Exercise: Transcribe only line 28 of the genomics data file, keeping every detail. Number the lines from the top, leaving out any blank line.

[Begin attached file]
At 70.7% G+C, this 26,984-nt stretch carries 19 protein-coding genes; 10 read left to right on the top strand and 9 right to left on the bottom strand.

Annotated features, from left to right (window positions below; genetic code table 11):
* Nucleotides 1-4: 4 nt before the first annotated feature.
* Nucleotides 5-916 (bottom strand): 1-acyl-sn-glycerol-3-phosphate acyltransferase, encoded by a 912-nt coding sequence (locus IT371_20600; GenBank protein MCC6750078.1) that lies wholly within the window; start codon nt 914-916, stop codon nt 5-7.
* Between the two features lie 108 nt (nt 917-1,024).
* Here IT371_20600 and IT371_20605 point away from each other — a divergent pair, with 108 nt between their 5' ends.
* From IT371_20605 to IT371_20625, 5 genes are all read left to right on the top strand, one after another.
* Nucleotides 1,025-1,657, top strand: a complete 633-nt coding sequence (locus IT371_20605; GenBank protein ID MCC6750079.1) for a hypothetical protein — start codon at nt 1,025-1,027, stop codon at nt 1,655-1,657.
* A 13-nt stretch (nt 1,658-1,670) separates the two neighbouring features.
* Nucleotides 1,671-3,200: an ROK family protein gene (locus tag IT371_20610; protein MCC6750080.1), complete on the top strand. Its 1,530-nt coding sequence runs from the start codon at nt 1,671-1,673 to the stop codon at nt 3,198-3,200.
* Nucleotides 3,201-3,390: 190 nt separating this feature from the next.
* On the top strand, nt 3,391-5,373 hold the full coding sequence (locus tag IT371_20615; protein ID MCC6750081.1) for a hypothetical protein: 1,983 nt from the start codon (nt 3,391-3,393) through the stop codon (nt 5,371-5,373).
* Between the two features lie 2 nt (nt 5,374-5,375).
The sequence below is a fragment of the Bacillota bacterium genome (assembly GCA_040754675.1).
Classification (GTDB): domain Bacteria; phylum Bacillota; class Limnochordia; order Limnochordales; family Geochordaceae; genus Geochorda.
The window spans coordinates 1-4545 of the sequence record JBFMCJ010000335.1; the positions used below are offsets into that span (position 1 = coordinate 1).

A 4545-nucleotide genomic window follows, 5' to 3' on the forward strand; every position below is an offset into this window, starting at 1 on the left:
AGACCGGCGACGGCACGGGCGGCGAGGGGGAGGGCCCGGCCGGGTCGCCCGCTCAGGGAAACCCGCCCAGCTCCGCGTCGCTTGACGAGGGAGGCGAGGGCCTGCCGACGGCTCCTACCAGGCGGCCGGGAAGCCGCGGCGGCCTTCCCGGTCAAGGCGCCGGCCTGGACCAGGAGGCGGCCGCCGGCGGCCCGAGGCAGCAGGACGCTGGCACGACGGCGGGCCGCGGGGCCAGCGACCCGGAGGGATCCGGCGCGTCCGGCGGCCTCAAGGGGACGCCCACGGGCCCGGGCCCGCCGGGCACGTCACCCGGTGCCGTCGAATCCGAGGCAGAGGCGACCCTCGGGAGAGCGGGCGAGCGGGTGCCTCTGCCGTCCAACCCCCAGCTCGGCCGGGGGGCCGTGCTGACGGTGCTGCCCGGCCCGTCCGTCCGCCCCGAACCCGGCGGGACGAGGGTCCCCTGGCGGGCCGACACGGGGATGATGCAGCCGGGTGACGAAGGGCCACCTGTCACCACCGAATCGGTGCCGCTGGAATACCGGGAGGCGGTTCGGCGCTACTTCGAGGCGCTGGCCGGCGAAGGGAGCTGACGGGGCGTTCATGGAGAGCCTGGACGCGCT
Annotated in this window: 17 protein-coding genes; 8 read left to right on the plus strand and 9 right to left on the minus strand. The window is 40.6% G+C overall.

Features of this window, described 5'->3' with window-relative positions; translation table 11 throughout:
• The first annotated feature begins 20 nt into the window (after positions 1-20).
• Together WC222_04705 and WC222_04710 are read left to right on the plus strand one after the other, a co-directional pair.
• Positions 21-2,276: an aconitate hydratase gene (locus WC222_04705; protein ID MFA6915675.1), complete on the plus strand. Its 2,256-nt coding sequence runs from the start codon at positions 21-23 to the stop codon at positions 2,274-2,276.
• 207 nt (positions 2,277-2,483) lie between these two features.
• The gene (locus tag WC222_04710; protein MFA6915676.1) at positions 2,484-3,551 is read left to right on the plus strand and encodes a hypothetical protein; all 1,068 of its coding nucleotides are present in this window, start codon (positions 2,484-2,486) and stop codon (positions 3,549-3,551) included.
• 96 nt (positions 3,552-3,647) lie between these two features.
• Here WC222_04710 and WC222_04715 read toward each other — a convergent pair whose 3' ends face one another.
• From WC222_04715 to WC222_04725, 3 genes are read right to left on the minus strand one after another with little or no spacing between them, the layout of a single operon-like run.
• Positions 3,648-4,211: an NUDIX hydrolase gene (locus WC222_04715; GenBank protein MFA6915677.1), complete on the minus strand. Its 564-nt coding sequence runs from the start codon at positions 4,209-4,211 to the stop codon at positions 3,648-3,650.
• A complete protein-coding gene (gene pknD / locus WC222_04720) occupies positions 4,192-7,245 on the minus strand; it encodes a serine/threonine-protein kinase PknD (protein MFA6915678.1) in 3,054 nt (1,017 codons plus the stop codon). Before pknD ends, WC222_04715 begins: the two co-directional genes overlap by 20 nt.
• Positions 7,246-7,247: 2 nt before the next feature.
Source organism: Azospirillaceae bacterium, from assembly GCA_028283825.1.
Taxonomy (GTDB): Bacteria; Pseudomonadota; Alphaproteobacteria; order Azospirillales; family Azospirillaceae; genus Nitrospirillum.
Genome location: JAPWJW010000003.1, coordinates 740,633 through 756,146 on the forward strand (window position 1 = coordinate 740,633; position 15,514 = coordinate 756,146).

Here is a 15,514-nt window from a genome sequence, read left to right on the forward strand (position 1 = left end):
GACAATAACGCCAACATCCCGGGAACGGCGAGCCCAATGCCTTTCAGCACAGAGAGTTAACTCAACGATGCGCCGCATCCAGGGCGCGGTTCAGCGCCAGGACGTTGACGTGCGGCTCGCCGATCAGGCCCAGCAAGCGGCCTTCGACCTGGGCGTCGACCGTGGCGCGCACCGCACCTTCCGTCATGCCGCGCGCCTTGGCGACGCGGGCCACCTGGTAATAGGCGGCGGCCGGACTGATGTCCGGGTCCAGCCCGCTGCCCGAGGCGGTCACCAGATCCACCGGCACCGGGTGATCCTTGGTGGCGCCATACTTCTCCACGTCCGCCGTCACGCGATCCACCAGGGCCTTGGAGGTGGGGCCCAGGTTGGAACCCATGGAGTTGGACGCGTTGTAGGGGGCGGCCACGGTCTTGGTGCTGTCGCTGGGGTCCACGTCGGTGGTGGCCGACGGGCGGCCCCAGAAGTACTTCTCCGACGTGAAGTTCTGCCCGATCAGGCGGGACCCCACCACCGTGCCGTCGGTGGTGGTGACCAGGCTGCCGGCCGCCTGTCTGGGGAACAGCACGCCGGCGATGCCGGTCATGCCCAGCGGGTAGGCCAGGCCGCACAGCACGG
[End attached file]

• From WC222_04715 to WC222_04725, 3 genes are read right to left on the minus strand one after another with little or no spacing between them, the layout of a single operon-like run.